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Framed, Blamed and Renamed: The Recasting of Islamic Jurisprudence in Colonial South Asia



A system should be formed, which shall preserve as much as possible can be done, their institutions and laws to the natives of Hindoostan, and attemper them with the mild spirit of British government.—John Bruce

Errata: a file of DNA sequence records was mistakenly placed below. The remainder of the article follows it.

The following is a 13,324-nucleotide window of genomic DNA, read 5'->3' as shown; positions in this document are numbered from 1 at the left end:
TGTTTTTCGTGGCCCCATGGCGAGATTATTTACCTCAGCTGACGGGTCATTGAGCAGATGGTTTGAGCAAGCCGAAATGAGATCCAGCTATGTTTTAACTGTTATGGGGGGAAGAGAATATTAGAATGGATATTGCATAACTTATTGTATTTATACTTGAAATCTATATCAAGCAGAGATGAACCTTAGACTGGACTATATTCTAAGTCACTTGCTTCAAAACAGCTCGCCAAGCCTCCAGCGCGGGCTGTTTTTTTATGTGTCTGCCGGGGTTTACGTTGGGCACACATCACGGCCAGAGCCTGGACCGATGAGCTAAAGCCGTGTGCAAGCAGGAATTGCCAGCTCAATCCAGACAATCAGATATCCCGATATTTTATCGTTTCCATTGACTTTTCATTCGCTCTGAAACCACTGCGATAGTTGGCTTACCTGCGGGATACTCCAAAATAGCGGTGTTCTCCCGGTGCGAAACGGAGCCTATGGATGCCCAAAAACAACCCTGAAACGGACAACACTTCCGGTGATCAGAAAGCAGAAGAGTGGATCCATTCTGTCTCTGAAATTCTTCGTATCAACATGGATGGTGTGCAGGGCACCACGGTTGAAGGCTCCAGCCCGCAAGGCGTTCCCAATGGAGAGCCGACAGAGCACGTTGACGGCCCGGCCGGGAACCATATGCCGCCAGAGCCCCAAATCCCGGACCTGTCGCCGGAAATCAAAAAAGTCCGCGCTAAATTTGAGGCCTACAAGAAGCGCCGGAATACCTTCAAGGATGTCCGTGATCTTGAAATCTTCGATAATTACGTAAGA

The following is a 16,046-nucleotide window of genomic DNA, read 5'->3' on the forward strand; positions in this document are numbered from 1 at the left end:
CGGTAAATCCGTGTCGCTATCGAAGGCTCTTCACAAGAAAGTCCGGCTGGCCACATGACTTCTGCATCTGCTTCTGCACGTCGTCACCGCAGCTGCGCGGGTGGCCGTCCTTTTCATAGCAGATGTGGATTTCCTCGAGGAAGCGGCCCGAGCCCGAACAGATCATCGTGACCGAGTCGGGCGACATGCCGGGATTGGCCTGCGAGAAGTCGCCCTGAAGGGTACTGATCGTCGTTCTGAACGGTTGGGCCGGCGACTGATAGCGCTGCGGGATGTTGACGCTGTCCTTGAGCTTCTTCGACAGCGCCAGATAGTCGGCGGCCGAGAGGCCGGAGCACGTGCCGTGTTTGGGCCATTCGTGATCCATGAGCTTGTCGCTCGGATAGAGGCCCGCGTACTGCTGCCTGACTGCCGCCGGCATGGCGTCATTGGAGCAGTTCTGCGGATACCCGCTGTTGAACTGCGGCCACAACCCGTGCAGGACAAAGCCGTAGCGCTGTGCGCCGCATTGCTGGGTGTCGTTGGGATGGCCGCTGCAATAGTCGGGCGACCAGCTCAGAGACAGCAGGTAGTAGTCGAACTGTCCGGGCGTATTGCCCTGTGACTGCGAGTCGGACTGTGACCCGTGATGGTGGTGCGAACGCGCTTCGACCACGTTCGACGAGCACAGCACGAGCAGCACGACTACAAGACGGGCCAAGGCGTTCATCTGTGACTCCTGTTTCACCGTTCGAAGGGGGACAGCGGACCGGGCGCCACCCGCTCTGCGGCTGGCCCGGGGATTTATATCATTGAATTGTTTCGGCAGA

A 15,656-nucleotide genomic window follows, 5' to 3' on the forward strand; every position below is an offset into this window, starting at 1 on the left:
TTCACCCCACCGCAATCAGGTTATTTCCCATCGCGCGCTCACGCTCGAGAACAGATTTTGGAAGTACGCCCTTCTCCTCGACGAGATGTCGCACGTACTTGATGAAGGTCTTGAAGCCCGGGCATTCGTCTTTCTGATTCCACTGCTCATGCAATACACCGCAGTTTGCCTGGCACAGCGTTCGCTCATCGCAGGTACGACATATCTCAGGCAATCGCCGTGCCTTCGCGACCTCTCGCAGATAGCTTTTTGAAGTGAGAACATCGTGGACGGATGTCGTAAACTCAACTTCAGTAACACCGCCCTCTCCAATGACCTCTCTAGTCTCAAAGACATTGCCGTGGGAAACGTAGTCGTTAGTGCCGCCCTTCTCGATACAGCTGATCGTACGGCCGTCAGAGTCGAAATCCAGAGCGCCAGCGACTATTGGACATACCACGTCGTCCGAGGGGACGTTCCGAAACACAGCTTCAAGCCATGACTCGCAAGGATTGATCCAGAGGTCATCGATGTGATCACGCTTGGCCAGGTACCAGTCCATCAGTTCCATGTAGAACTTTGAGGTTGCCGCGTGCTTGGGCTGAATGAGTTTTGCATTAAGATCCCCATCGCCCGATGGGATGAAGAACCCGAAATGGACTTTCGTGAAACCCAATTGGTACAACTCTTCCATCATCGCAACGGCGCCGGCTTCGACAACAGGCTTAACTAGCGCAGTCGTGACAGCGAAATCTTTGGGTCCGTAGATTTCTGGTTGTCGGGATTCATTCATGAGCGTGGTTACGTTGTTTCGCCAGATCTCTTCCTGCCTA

Jurisprudence is the nexus where authoritative texts, cultural assumptions, and political expediency come together during a crisis. It is therefore not so much a thing or a system as it is an experience, an interpretative experience. Yet the practice of jurisprudence is very different from other types of interpretation because it is also an exertion of power. A legal interpretation is a decision which mobilizes coercive forces to immediately solidify the interpretation into a social reality. The administrative structure of courts and the legal rhetoric that flows through them disguise jurisprudence as ‘a system’ rather than revealing its nature as an interpretative experience; this disguise serves to heighten the authority of these exercises of power and to limit the ability to contest them to specialists.



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